Nihal De Silva

From Wikipedia, the free encyclopedia
Jump to navigation Jump to search

Nihal De Silva
Nihaldesilva.jpg
Died28 May 2006
Willpattu National Park
NationalitySri Lankan
CitizenshipSri Lanka
Alma materUniversity of Peradeniya (Kandy)
GenreFiction
SubjectWar
Notable worksThe Road from Elephant Pass (novel),

The Far Spent Day,

The Ginirella Conspiracy
Notable awardsGratiaen Prize
(2003)

Nihal De Silva (19?? – 28 May 2006) was a Sri Lankan novelist. He won the Gratiaen Prize for his novel The Road From Elephant Pass[1] which was later made into a film. He also published The Far Spent Day and The Ginirella Conspiracy.[2]

Early life[edit]

De Silva was educated at St. Joseph's College, Colombo and attended the University of Ceylon (now University of Peradeniya, Kandy). Later he went into building his own water-purifying business supplying bottled mineral water. He lived in Colombo with his wife Shirlene and his two children, Shanik and Shamal.

De Silva was known for his interests in birds, evident in The Road from Elephant Pass and The Ginirella Conspiracy.[3]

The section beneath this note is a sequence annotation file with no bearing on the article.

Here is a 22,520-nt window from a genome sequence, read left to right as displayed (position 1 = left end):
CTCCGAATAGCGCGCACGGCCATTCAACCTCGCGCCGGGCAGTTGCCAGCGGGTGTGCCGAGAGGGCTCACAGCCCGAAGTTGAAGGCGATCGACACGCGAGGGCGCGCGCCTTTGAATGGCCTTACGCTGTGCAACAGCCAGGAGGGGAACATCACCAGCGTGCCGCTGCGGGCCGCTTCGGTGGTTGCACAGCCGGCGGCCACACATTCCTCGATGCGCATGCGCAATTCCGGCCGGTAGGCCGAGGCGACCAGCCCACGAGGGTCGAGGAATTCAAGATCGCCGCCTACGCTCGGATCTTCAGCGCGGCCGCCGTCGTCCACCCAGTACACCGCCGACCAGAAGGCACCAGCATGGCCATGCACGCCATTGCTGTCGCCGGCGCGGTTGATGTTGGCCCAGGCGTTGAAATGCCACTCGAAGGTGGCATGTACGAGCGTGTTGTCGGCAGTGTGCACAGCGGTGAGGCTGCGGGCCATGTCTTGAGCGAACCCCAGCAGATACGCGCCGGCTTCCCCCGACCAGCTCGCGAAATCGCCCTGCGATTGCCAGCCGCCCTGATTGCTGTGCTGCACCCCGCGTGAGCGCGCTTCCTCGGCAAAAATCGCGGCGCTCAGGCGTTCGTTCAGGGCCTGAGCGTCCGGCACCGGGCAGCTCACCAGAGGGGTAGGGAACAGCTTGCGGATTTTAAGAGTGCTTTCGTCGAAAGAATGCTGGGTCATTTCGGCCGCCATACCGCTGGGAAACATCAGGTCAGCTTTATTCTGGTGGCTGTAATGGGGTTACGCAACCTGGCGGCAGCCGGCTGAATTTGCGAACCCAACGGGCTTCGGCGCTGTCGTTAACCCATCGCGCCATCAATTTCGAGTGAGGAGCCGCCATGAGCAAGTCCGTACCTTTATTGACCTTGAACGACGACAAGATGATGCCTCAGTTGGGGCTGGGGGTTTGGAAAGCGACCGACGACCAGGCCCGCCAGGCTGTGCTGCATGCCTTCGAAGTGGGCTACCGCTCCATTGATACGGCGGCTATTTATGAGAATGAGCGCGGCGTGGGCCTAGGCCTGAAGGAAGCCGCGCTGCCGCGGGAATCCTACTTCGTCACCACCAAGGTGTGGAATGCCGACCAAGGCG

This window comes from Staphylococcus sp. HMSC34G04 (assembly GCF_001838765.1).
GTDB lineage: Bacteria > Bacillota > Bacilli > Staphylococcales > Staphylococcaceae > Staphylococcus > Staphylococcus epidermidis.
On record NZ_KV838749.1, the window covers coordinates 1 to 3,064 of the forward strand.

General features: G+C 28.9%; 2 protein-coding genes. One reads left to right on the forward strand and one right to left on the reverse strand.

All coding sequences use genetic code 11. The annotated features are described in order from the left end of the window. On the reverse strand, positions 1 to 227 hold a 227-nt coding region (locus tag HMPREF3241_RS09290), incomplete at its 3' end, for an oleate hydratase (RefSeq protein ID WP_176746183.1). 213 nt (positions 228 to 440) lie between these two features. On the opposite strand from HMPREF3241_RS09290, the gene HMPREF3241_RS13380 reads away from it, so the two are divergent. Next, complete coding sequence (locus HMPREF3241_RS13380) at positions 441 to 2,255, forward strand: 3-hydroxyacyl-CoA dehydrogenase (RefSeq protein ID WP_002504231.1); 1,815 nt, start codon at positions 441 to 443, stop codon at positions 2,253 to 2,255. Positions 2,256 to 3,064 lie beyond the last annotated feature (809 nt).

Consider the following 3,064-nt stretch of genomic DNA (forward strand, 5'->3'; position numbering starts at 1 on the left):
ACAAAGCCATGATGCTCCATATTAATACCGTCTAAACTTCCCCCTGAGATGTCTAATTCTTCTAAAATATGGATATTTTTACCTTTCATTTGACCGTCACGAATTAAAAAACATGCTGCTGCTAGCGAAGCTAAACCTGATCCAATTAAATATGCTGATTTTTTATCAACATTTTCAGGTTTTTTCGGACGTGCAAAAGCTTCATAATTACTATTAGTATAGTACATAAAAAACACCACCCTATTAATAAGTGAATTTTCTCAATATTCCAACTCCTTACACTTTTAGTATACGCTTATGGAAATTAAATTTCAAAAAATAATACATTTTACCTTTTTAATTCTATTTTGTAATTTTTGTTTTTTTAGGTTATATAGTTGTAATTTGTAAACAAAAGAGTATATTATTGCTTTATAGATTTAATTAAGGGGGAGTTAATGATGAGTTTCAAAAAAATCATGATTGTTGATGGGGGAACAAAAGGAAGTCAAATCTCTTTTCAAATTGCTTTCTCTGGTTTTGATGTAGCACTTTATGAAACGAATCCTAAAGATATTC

Work[edit]

He became famous at age 63 with the novel The Road From Elephant Pass, published in 2003. The story revolves around a Tamil woman who had been a member of the Liberation Tigers of Tamil Eelam, and a Sinhalese man who is an army officer. Thought to be natural and initial enemies, the pair are able to overlook their political differences to overcome the hostilities between them and get safely to Colombo, protecting an explosive secret. This book sold over three thousand copies in its initial printing, making the publisher, Vijitha Yapa, reprint twice more.

This book was followed by The Far Spent Day based on political corruption. A young man, again of Sinhala origin, is pulled into the injustices of society but he attempts to fight back when all forces attempt to destroy him.

The Ginirella Conspiracy, his third novel, is about the politicization in Sri Lankan universities.

Death[edit]

On 28 May 2006, Nihal De Silva was killed by a land mine explosion at the Wilpattu National Park.[4][5]

References[edit]

  1. ^ "The Gratiaen Prize 1993–2007". gratiaen.com. Archived from the original on 14 July 2008. Retrieved 13 June 2010.
  2. ^ Jayawardena, Elmo."In Memoriam – Nihal de Silva". channelnewsasia.com. Archived from the original on 27 August 2006. Retrieved 22 September 2008.
  3. ^ Dwight, Richard (27 May 2008)"Josephian golf to honour Nihal de Silva". Archived from the original on 18 October 2012. Retrieved 13 November 2010. . dailynews.lk
  4. ^ Nihal De Silva Among Eight Killed In Wilpattu. Nittewa.blogspot.com. Retrieved on 14 July 2013.
  5. ^ BBCSinhala.com. Bbc.co.uk (29 May 2006). Retrieved on 2013-07-14.